Parylene-based encapsulation technology for wearable or implantable electronic devices
COAT-X, a Swiss company, is a leading solution provider for critical impermeability issues and expert in thin-film encapsulation. COAT-X’s innovative encapsulation technology provides a high-quality solution in form of a thin (< 10 µm), biocompatible and multilayered coating to protect critical electronic components, MEMS structures, sensors and PCBAs. The company provides an ultrathin layer coating to protect all sorts of electronics like wearables for medical application against corrosion and humidity caused by harsh environmental conditions.
The goal of the technology is to avoid the conventional thick resin encapsulation by a thin film coating composed of Parylene and ceramics thin films of a few micrometers to further miniaturize the devices. COAT-X encapsulation product has been validated by clinical studies on an implantable medical device in collaboration with a large medical device manufacturer.
This novel combined chemical vapor deposition (CVD/PECVD) process constitutes the core expertise of the company and its unique thin-film encapsulation competence. It allows a deposition at room-temperature and can be applied seamlessly to complex 3D components. Based on silicon oxide and Parylene-C, the multilayer provides a tightness which is 2000 times better compared to a traditional Parylene-C coating within a range from 1 to 10 μm layer thickness.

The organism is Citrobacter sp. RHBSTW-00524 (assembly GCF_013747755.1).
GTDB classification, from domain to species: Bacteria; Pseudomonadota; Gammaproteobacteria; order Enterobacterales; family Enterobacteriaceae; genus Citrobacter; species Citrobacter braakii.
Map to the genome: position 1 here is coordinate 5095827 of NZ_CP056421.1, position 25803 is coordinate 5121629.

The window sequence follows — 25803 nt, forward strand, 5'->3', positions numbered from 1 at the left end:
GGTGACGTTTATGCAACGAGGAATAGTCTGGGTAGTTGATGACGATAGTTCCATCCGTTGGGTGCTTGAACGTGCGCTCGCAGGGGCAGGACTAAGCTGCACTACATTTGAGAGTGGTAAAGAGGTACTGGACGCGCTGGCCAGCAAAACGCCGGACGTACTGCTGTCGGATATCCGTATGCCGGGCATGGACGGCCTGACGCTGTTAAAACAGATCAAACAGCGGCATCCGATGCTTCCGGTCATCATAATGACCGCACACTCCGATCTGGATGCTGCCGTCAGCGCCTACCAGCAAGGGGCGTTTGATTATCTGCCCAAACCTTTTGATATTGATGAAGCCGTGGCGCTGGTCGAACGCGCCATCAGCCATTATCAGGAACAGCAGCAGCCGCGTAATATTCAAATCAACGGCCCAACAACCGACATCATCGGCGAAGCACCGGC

The water vapor transmission measurements showed extremely low rate of 4 × 10 -3 g / m 2 / day (38 ° C, 90% RH) for a 5 μm thick multilayer system, which would correspond to an epoxy resin film of 1 cm in thickness.
To verify the long-term performance of this coating technology in the human body, COAT-X deployed an accelerated aging platform to simulate the effects of real-time aging by subjecting specialized RF tags to elevated temperatures. The tags have been immersed in 87°C Phosphate Buffered Solution (PBS) for 4 months (acceleration factor of 32 according to the Arrhenius law) to simulate more than 10 years implantation in the human body. Contactless interrogation of the RF tag was performed on a regular basis to verify proper function of the simulated implantable device.
DR. Andreas Hogg
Andreas Hogg earned an engineering diploma in Microtechnology in 2006, and his MSc and PhD degrees in Biomedical Engineering at the University of Bern in 2014. He worked as development engineer at Johnson & Johnson from 2009 to 2014. Since 2014, he taught and led a R&D group at He-Arc, which was focused on thin-film technologies. Mr. Hogg is leading the operations of Coat-X.